new and rapidly changing circumstances loosely guided by the political and moral ideal of
democracy."
- Judith M. Green

What is Multicultural Education?


If the idea of multicultural education is to be stressed, what exactly is "multiculturalism?"
It is identified by one group as education stressing "the promotion of understanding,
respect, and acceptance of cultural diversity" within the society. (British Columbia, 1998)
This type of education couples with anti-racism education. Anti-racism education
promotes the elimination of racism through identifying and changing institutional policies
and practices as well as identifying individual attitudes and behaviors that contribute to
racism.
So, how can we educate children, and ourselves to be part of a multicultural
society?
Just as our founding fathers' set out to unite the diversity of Americans in the original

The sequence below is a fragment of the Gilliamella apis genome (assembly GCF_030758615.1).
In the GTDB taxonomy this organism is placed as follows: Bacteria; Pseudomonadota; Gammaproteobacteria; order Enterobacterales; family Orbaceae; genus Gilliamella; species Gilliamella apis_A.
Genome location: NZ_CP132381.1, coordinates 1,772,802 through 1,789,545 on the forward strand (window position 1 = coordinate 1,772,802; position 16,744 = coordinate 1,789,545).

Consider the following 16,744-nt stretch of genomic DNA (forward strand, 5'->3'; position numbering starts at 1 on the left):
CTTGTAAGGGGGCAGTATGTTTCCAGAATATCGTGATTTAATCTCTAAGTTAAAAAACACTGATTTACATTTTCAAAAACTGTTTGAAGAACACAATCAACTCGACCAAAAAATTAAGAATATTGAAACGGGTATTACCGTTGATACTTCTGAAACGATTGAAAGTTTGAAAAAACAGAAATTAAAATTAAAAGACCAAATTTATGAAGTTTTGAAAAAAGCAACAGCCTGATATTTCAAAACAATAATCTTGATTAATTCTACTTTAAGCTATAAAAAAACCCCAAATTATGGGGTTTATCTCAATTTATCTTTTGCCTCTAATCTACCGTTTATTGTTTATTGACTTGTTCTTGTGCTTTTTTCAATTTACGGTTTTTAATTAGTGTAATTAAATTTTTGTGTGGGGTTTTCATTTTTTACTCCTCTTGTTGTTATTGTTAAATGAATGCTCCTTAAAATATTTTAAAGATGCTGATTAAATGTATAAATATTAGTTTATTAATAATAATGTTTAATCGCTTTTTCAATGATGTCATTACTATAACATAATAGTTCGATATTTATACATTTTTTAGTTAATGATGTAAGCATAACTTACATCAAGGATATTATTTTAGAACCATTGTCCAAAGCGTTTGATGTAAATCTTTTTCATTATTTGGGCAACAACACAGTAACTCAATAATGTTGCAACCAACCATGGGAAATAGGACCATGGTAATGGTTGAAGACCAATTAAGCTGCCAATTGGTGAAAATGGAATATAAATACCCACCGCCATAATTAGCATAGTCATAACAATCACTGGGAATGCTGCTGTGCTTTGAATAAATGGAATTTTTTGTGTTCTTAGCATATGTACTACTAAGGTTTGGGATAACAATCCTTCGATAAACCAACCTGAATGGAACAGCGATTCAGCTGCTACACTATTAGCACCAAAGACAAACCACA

colonies with the words, "we hold these truths to be self-evident, that all men are
created equal." So must present and future Americans accept and recognize our
cultural diversity. As Judith Green stated, America has always been a multicultural
society. She goes on to say that American tradition has commonalities that cover

masses geographically and culturally, and where education was regarded, from the very
beginning, as the
most desirable and effective mode of personal foundation and social transformation,
preparing individuals to use their particular gifts and capacities at a high level of
development on behalf of a preferable future for themselves, their family, their nation